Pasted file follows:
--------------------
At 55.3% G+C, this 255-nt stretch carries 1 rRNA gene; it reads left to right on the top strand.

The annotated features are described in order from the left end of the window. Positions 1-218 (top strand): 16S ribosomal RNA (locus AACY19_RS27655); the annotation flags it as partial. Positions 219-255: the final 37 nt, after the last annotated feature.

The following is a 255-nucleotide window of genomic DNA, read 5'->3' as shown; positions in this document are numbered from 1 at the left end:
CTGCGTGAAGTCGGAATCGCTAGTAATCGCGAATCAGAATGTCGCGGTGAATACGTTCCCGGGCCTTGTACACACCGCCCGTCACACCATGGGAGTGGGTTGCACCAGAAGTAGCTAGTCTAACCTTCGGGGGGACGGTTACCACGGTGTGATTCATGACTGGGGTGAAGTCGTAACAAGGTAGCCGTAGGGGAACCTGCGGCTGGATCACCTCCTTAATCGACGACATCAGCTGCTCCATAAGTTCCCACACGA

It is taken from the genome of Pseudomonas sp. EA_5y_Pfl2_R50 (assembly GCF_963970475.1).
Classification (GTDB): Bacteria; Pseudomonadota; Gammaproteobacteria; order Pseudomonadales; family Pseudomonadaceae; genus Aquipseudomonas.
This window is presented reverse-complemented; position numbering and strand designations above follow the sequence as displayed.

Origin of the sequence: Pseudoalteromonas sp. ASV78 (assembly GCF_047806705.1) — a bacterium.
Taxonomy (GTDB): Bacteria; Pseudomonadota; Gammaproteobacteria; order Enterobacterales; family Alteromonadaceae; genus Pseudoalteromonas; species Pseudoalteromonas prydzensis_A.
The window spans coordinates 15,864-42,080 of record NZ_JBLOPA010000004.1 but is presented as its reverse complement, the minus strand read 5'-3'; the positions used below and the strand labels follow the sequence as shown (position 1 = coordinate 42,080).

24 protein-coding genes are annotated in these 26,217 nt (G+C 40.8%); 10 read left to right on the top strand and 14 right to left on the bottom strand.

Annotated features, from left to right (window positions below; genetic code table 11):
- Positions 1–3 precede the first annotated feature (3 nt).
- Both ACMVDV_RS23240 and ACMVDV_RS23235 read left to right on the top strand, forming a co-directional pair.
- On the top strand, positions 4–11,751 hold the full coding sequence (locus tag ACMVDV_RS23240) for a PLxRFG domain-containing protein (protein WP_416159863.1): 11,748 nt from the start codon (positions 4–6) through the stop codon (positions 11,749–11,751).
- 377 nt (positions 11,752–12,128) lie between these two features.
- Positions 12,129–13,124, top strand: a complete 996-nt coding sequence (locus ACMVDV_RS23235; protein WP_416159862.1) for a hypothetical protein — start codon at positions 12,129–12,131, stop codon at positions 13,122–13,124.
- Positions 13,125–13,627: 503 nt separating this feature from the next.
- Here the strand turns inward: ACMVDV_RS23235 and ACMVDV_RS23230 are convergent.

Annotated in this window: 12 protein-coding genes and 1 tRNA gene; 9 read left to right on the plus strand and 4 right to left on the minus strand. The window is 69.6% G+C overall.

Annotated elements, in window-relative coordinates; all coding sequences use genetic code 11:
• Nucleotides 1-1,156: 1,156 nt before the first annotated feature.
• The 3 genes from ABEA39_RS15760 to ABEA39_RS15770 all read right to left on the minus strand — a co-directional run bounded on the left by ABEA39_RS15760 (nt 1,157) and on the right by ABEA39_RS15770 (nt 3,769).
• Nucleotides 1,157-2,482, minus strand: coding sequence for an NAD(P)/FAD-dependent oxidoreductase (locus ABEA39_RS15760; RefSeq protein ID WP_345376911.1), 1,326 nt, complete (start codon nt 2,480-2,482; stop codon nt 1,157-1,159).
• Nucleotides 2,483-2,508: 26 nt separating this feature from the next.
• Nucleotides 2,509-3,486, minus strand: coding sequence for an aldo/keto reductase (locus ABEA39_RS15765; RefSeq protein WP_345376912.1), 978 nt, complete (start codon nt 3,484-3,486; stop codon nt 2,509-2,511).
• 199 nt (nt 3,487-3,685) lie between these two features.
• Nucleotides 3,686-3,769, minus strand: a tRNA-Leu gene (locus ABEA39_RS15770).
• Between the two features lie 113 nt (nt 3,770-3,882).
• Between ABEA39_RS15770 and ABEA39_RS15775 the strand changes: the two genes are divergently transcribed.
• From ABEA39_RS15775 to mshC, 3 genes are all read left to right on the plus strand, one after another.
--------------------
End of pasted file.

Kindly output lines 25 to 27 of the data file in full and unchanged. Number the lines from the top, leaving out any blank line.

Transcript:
• Nucleotides 2,483-2,508: 26 nt separating this feature from the next.
• Nucleotides 2,509-3,486, minus strand: coding sequence for an aldo/keto reductase (locus ABEA39_RS15765; RefSeq protein WP_345376912.1), 978 nt, complete (start codon nt 3,484-3,486; stop codon nt 2,509-2,511).
• 199 nt (nt 3,487-3,685) lie between these two features.